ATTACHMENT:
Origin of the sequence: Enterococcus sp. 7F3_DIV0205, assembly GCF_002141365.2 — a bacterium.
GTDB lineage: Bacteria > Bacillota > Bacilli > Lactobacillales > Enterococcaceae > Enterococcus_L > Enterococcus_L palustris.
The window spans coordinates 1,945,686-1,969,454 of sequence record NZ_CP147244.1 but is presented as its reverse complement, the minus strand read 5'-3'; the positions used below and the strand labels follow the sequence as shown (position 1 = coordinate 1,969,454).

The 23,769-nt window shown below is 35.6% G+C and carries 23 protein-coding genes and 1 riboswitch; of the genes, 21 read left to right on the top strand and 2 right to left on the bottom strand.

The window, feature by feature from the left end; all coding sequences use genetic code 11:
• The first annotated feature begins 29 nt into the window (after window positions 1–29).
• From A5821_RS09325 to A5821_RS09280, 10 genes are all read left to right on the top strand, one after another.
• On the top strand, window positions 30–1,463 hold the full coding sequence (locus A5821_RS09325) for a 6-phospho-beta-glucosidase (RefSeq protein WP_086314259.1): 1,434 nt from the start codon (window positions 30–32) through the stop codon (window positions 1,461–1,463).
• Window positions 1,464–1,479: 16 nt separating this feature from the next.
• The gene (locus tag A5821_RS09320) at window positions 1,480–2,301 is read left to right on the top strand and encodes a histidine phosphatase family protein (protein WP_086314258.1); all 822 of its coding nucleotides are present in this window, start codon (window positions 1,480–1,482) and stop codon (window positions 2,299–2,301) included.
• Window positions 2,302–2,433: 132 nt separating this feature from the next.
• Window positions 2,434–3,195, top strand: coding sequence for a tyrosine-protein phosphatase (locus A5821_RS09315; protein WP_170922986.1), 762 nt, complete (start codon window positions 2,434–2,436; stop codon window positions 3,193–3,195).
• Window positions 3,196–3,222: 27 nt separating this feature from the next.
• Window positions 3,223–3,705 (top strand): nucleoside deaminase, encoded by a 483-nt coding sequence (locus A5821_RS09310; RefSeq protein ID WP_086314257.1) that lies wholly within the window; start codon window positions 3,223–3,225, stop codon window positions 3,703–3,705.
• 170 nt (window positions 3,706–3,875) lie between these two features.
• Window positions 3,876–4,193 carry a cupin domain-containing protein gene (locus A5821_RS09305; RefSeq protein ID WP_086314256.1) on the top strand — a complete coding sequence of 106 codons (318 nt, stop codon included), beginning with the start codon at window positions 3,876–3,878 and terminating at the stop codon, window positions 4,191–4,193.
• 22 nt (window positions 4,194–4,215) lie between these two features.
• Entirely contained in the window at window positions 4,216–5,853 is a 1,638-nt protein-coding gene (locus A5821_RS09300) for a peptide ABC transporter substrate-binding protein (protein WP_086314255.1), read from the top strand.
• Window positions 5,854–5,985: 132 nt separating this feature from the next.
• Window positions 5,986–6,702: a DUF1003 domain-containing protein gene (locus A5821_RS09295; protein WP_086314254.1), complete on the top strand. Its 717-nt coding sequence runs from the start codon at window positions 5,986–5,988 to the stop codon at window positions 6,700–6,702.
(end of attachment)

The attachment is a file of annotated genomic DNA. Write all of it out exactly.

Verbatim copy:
Origin of the sequence: Enterococcus sp. 7F3_DIV0205, assembly GCF_002141365.2 — a bacterium.
GTDB lineage: Bacteria > Bacillota > Bacilli > Lactobacillales > Enterococcaceae > Enterococcus_L > Enterococcus_L palustris.
The window spans coordinates 1,945,686-1,969,454 of sequence record NZ_CP147244.1 but is presented as its reverse complement, the minus strand read 5'-3'; the positions used below and the strand labels follow the sequence as shown (position 1 = coordinate 1,969,454).

The 23,769-nt window shown below is 35.6% G+C and carries 23 protein-coding genes and 1 riboswitch; of the genes, 21 read left to right on the top strand and 2 right to left on the bottom strand.

The window, feature by feature from the left end; all coding sequences use genetic code 11:
• The first annotated feature begins 29 nt into the window (after window positions 1–29).
• From A5821_RS09325 to A5821_RS09280, 10 genes are all read left to right on the top strand, one after another.
• On the top strand, window positions 30–1,463 hold the full coding sequence (locus A5821_RS09325) for a 6-phospho-beta-glucosidase (RefSeq protein WP_086314259.1): 1,434 nt from the start codon (window positions 30–32) through the stop codon (window positions 1,461–1,463).
• Window positions 1,464–1,479: 16 nt separating this feature from the next.
• The gene (locus tag A5821_RS09320) at window positions 1,480–2,301 is read left to right on the top strand and encodes a histidine phosphatase family protein (protein WP_086314258.1); all 822 of its coding nucleotides are present in this window, start codon (window positions 1,480–1,482) and stop codon (window positions 2,299–2,301) included.
• Window positions 2,302–2,433: 132 nt separating this feature from the next.
• Window positions 2,434–3,195, top strand: coding sequence for a tyrosine-protein phosphatase (locus A5821_RS09315; protein WP_170922986.1), 762 nt, complete (start codon window positions 2,434–2,436; stop codon window positions 3,193–3,195).
• Window positions 3,196–3,222: 27 nt separating this feature from the next.
• Window positions 3,223–3,705 (top strand): nucleoside deaminase, encoded by a 483-nt coding sequence (locus A5821_RS09310; RefSeq protein ID WP_086314257.1) that lies wholly within the window; start codon window positions 3,223–3,225, stop codon window positions 3,703–3,705.
• 170 nt (window positions 3,706–3,875) lie between these two features.
• Window positions 3,876–4,193 carry a cupin domain-containing protein gene (locus A5821_RS09305; RefSeq protein ID WP_086314256.1) on the top strand — a complete coding sequence of 106 codons (318 nt, stop codon included), beginning with the start codon at window positions 3,876–3,878 and terminating at the stop codon, window positions 4,191–4,193.
• 22 nt (window positions 4,194–4,215) lie between these two features.
• Entirely contained in the window at window positions 4,216–5,853 is a 1,638-nt protein-coding gene (locus A5821_RS09300) for a peptide ABC transporter substrate-binding protein (protein WP_086314255.1), read from the top strand.
• Window positions 5,854–5,985: 132 nt separating this feature from the next.
• Window positions 5,986–6,702: a DUF1003 domain-containing protein gene (locus A5821_RS09295; protein WP_086314254.1), complete on the top strand. Its 717-nt coding sequence runs from the start codon at window positions 5,986–5,988 to the stop codon at window positions 6,700–6,702.